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Applied anatomy of a minimally invasive muscle-splitting approach to posterior C1-C2 fusion: an anatomical feasibility study.

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Applied anatomy of a minimally invasive muscle-splitting approach to posterior C1-C2 fusion: an anatomical feasibility study.

Surg Radiol Anat. 2014 Dec;36(10):1063-9

Authors: Bodon G, Patonay L, Baksa G, Olerud C

Abstract
PURPOSE: To describe the applied anatomy of a minimally invasive muscle-splitting approach used to reach the posterior aspect of the C1-C2 complex. Atlantoaxial fusion using a midline posterior approach and polyaxial screw and rod system is widely used. Although minimally invasive variations of this technique have been recently reported, the complex applied anatomy of these approaches has not been described. The C1-C2 complex represents an unique challenge because of its bony and vascular anatomy. In this study, the applied anatomy and feasibility of this technique are examined on cadavers.
METHODS: The microsurgical anatomy of the upper cervical spine is examined on a formalin-fixed and on a fresh cadaver. The muscle-splitting approach is performed on 12 fresh cadavers using this technique.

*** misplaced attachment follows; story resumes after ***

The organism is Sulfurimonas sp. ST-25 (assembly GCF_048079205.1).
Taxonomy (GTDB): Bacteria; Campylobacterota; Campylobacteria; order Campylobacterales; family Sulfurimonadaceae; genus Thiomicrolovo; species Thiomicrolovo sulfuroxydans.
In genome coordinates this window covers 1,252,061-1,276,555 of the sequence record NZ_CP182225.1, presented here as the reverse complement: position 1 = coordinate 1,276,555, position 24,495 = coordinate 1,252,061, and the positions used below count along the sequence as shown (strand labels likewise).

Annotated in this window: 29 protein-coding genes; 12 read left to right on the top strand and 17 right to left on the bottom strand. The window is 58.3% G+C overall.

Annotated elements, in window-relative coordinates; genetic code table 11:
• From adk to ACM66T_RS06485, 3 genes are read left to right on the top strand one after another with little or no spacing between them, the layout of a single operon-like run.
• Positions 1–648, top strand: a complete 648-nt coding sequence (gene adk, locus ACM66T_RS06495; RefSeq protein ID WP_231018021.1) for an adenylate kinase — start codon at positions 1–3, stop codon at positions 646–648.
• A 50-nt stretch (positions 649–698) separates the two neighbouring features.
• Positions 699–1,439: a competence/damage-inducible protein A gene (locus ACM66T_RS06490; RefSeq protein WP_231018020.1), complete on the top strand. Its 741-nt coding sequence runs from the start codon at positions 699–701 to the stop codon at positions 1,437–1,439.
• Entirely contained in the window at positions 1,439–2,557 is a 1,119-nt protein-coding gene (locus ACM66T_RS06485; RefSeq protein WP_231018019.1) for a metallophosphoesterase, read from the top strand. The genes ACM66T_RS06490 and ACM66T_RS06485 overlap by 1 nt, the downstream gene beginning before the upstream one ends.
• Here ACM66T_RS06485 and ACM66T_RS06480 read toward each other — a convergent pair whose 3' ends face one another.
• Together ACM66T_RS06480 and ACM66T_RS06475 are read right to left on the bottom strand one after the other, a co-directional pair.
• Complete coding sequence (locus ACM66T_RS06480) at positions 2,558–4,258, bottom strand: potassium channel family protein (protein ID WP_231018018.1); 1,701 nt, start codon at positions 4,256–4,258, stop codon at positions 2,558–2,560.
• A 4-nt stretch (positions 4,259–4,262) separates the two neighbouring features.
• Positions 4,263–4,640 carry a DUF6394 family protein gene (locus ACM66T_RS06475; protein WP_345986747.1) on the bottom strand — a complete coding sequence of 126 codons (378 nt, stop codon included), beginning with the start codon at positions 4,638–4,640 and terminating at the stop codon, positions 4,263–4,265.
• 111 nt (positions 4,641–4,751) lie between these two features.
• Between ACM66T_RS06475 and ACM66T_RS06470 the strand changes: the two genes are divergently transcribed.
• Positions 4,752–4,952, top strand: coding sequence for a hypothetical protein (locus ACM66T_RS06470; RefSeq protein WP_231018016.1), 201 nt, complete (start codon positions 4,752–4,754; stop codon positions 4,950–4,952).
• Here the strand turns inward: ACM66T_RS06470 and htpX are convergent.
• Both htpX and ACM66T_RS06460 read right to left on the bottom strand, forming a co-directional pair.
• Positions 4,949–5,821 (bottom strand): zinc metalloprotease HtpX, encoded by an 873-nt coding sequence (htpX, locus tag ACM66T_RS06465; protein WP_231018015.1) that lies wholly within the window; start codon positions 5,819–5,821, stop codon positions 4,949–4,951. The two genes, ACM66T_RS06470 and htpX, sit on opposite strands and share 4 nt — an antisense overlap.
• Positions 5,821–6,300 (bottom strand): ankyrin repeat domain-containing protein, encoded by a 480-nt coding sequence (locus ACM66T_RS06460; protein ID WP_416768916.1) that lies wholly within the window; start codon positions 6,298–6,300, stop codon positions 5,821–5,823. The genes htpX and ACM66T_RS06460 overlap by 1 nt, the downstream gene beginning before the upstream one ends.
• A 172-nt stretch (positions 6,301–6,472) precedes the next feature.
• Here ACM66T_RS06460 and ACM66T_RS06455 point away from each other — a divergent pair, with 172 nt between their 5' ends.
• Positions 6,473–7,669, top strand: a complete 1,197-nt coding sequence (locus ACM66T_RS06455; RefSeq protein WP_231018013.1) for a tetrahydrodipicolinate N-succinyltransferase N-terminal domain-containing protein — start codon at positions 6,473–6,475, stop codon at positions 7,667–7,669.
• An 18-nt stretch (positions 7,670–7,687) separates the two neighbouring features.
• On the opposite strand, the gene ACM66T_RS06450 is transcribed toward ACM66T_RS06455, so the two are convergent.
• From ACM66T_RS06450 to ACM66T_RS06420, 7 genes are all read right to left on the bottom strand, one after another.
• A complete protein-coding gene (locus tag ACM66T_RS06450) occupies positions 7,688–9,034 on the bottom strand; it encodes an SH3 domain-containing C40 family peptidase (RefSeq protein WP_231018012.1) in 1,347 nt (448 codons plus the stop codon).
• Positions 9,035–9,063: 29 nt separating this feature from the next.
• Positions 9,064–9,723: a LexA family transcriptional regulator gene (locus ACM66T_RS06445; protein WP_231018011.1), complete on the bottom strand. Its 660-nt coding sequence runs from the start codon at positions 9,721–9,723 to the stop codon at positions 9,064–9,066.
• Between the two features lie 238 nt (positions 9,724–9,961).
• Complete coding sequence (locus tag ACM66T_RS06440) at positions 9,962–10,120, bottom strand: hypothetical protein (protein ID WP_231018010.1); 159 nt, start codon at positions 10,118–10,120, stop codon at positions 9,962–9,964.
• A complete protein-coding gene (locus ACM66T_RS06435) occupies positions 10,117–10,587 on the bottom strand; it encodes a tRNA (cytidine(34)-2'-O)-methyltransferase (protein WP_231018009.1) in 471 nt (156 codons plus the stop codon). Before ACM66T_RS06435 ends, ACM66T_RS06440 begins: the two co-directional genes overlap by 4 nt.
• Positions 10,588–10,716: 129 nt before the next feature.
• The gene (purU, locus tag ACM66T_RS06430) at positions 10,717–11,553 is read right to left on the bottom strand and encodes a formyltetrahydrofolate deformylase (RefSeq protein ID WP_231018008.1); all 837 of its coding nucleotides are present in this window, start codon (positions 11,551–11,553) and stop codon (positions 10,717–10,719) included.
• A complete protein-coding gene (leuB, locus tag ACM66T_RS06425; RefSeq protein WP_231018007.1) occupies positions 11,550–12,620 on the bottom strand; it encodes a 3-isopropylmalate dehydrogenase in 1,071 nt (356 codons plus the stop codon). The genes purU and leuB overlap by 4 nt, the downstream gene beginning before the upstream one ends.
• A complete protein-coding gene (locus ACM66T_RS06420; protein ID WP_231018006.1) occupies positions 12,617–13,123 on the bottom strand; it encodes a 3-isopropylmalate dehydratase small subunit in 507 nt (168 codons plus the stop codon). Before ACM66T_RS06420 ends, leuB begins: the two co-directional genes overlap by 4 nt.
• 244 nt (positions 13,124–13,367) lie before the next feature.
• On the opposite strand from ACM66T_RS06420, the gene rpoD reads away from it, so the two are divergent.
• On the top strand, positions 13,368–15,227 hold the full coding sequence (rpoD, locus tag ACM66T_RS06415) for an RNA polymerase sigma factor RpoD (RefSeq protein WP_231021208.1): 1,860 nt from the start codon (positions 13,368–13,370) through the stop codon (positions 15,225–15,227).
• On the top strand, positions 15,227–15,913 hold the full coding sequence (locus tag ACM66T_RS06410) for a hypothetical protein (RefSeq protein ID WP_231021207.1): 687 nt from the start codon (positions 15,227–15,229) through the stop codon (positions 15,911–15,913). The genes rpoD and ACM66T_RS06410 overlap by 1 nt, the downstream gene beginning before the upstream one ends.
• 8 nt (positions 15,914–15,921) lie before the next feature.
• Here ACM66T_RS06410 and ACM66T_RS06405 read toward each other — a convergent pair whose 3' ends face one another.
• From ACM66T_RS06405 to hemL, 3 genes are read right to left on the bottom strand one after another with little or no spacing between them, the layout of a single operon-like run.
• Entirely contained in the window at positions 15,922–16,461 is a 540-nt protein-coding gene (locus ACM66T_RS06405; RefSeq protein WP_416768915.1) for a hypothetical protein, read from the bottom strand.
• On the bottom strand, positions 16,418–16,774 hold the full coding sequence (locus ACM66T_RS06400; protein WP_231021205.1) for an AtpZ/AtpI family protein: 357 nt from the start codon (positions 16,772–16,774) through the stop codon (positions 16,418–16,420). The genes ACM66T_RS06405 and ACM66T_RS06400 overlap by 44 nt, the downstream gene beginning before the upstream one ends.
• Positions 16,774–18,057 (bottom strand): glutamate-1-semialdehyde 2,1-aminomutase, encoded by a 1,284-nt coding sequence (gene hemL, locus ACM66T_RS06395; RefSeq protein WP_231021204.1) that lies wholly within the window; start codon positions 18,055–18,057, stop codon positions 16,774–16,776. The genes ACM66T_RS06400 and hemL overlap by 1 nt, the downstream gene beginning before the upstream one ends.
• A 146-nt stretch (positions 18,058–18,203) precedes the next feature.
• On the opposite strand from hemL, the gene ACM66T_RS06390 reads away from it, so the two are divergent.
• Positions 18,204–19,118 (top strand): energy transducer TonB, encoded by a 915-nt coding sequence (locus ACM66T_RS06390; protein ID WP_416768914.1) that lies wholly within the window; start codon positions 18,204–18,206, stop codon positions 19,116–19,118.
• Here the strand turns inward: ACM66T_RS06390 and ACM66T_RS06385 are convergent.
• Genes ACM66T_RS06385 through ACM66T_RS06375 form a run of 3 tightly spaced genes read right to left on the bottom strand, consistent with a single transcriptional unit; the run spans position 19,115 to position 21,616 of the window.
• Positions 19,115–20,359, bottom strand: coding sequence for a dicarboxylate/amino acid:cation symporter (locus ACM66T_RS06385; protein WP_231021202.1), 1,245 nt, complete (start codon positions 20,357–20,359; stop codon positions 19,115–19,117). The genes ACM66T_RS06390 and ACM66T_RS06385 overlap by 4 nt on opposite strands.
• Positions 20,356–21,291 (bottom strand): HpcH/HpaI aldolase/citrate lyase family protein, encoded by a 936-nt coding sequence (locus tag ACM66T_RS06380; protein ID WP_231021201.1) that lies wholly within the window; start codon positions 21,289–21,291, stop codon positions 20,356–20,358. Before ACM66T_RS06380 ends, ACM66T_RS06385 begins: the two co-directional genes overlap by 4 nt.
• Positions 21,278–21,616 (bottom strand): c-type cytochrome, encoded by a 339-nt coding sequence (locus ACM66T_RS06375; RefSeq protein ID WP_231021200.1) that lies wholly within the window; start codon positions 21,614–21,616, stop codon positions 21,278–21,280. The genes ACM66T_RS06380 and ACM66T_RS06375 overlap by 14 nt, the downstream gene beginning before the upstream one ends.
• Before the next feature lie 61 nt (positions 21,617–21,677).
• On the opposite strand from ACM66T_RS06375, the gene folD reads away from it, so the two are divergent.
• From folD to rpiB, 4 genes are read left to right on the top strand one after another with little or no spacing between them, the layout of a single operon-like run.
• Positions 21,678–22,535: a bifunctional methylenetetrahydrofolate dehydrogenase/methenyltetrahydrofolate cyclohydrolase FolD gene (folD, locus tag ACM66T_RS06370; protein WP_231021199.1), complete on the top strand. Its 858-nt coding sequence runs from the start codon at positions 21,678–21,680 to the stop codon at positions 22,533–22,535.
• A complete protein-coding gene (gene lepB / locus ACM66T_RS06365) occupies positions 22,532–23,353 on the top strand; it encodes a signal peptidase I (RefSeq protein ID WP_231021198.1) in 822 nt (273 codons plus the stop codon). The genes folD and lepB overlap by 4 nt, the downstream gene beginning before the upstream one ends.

RESULTS: The minimally invasive muscle-splitting approach is described in detail. Relevant anatomy and bony landmarks that aid screw placement in C1 and C2 could be well visualized. Using this approach, we were able to reach the lateral mass of the atlas and the inferior articular process and pars interarticularis of the axis in all of the nine cadavers. We placed mini polyaxial screws in C1 lateral mass and C2 pars interarticularis in four cadavers according to the technique described by Harms and Melcher.
CONCLUSIONS: Using this approach, it was possible to reach the posterior aspect of C1 and C2; the relevant anatomy needed to perform a C1-C2 fusion could be well visualized.

PMID: 24584907 [PubMed – indexed for MEDLINE]

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